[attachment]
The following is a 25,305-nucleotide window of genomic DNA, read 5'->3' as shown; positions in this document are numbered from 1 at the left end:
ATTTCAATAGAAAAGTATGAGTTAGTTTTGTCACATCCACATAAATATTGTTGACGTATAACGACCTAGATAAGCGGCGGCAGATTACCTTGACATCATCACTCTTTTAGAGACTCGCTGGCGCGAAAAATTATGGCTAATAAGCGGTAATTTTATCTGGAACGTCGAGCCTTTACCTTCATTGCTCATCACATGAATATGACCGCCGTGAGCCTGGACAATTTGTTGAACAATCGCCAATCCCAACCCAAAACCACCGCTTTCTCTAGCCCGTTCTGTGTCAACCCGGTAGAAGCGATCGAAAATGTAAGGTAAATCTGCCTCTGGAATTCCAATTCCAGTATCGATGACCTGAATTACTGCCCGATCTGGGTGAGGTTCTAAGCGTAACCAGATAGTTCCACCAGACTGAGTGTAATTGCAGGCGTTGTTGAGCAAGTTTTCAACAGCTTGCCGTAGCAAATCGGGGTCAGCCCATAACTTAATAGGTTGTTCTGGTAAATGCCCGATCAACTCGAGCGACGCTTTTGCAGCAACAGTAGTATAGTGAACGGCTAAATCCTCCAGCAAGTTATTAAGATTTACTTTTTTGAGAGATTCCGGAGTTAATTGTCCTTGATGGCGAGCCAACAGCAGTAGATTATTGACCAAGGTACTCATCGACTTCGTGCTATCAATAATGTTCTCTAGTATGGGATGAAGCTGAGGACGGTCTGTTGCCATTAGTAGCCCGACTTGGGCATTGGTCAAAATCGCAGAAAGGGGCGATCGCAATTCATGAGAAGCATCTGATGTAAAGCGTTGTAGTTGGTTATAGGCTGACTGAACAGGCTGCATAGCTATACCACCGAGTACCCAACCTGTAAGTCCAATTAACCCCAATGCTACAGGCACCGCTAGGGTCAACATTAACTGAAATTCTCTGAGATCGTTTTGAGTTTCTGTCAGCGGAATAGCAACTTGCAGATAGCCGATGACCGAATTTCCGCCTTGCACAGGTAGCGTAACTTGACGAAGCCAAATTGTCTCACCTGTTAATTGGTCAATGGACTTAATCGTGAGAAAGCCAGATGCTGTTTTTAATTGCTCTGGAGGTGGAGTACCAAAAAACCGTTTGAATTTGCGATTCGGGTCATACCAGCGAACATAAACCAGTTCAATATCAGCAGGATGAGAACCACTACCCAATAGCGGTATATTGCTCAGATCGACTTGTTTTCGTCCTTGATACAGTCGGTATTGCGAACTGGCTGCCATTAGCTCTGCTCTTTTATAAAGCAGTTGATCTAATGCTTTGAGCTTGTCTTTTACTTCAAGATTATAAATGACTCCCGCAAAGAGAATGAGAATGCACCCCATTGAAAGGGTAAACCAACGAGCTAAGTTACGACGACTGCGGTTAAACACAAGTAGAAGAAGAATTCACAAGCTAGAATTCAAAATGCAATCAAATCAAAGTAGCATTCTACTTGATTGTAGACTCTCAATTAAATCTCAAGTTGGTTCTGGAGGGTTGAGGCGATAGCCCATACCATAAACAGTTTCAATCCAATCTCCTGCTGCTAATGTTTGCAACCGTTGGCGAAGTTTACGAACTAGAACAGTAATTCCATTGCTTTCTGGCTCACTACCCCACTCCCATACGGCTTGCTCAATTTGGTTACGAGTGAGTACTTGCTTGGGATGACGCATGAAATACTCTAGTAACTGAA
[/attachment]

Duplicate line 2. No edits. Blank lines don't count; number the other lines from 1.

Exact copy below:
ATTTCAATAGAAAAGTATGAGTTAGTTTTGTCACATCCACATAAATATTGTTGACGTATAACGACCTAGATAAGCGGCGGCAGATTACCTTGACATCATCACTCTTTTAGAGACTCGCTGGCGCGAAAAATTATGGCTAATAAGCGGTAATTTTATCTGGAACGTCGAGCCTTTACCTTCATTGCTCATCACATGAATATGACCGCCGTGAGCCTGGACAATTTGTTGAACAATCGCCAATCCCAACCCAAAACCACCGCTTTCTCTAGCCCGTTCTGTGTCAACCCGGTAGAAGCGATCGAAAATGTAAGGTAAATCTGCCTCTGGAATTCCAATTCCAGTATCGATGACCTGAATTACTGCCCGATCTGGGTGAGGTTCTAAGCGTAACCAGATAGTTCCACCAGACTGAGTGTAATTGCAGGCGTTGTTGAGCAAGTTTTCAACAGCTTGCCGTAGCAAATCGGGGTCAGCCCATAACTTAATAGGTTGTTCTGGTAAATGCCCGATCAACTCGAGCGACGCTTTTGCAGCAACAGTAGTATAGTGAACGGCTAAATCCTCCAGCAAGTTATTAAGATTTACTTTTTTGAGAGATTCCGGAGTTAATTGTCCTTGATGGCGAGCCAACAGCAGTAGATTATTGACCAAGGTACTCATCGACTTCGTGCTATCAATAATGTTCTCTAGTATGGGATGAAGCTGAGGACGGTCTGTTGCCATTAGTAGCCCGACTTGGGCATTGGTCAAAATCGCAGAAAGGGGCGATCGCAATTCATGAGAAGCATCTGATGTAAAGCGTTGTAGTTGGTTATAGGCTGACTGAACAGGCTGCATAGCTATACCACCGAGTACCCAACCTGTAAGTCCAATTAACCCCAATGCTACAGGCACCGCTAGGGTCAACATTAACTGAAATTCTCTGAGATCGTTTTGAGTTTCTGTCAGCGGAATAGCAACTTGCAGATAGCCGATGACCGAATTTCCGCCTTGCACAGGTAGCGTAACTTGACGAAGCCAAATTGTCTCACCTGTTAATTGGTCAATGGACTTAATCGTGAGAAAGCCAGATGCTGTTTTTAATTGCTCTGGAGGTGGAGTACCAAAAAACCGTTTGAATTTGCGATTCGGGTCATACCAGCGAACATAAACCAGTTCAATATCAGCAGGATGAGAACCACTACCCAATAGCGGTATATTGCTCAGATCGACTTGTTTTCGTCCTTGATACAGTCGGTATTGCGAACTGGCTGCCATTAGCTCTGCTCTTTTATAAAGCAGTTGATCTAATGCTTTGAGCTTGTCTTTTACTTCAAGATTATAAATGACTCCCGCAAAGAGAATGAGAATGCACCCCATTGAAAGGGTAAACCAACGAGCTAAGTTACGACGACTGCGGTTAAACACAAGTAGAAGAAGAATTCACAAGCTAGAATTCAAAATGCAATCAAATCAAAGTAGCATTCTACTTGATTGTAGACTCTCAATTAAATCTCAAGTTGGTTCTGGAGGGTTGAGGCGATAGCCCATACCATAAACAGTTTCAATCCAATCTCCTGCTGCTAATGTTTGCAACCGTTGGCGAAGTTTACGAACTAGAACAGTAATTCCATTGCTTTCTGGCTCACTACCCCACTCCCATACGGCTTGCTCAATTTGGTTACGAGTGAGTACTTGCTTGGGATGACGCATGAAATACTCTAGTAACTGAA